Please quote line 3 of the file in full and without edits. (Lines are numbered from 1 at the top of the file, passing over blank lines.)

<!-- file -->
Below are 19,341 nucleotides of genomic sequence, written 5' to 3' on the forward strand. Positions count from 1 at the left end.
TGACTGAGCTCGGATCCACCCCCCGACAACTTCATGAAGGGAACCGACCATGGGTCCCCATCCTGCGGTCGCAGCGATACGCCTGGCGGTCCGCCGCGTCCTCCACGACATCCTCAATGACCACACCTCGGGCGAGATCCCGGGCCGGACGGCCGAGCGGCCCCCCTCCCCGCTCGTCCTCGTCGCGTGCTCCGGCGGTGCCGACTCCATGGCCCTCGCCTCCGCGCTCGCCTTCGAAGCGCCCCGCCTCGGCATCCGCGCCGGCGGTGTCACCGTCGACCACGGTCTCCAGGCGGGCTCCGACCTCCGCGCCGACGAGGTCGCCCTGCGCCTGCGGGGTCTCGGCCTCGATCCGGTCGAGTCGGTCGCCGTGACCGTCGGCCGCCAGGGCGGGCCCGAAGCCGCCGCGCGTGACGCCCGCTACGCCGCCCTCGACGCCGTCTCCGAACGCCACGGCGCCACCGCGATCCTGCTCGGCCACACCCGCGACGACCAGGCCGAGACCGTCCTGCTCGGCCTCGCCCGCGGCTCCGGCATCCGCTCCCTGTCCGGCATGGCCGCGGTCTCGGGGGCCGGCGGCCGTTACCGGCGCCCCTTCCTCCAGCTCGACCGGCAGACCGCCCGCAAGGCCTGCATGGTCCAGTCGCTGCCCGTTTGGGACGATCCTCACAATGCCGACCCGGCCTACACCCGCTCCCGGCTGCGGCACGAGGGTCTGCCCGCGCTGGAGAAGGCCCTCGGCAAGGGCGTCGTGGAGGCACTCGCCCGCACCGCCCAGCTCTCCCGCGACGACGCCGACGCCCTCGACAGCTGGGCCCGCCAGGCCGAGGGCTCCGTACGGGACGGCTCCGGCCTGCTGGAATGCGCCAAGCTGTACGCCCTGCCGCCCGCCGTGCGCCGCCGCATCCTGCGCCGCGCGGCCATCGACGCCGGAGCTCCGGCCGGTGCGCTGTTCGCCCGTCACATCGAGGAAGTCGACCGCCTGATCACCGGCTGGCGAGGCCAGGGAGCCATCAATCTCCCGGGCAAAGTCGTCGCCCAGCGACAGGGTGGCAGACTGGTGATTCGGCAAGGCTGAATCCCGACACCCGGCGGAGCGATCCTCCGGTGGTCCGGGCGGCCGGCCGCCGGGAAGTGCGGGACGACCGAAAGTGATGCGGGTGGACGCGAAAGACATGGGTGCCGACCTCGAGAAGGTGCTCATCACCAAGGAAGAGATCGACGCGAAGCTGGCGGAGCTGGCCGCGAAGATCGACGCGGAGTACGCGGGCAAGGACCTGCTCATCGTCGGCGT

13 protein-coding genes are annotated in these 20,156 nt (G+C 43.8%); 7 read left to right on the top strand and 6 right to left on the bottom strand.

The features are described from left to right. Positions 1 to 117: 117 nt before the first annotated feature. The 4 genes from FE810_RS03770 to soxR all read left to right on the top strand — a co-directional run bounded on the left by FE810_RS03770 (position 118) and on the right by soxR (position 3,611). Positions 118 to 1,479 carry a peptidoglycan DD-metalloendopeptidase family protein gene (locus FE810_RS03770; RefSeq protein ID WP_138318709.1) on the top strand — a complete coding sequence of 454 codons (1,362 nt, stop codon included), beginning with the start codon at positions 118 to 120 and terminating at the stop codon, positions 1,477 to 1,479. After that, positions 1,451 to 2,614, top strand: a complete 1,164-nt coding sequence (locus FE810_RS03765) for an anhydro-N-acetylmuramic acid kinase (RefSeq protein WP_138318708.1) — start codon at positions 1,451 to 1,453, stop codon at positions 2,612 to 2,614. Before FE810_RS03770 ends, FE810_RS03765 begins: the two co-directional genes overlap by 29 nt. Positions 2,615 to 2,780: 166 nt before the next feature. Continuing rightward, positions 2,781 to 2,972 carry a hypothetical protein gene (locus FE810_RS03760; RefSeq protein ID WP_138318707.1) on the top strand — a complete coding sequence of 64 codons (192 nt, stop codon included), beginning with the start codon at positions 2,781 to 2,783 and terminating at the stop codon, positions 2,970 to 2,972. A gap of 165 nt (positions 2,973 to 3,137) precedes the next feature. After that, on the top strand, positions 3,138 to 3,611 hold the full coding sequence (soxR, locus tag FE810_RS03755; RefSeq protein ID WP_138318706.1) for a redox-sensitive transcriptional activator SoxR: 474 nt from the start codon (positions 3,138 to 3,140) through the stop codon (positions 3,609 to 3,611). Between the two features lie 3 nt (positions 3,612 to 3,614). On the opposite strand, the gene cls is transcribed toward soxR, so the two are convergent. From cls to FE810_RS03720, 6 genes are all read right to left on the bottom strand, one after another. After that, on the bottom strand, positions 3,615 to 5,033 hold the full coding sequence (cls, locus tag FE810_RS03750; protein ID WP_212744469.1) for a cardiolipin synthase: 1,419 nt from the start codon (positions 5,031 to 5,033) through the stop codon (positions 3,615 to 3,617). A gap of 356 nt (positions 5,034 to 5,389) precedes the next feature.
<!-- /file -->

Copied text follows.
13 protein-coding genes are annotated in these 20,156 nt (G+C 43.8%); 7 read left to right on the top strand and 6 right to left on the bottom strand.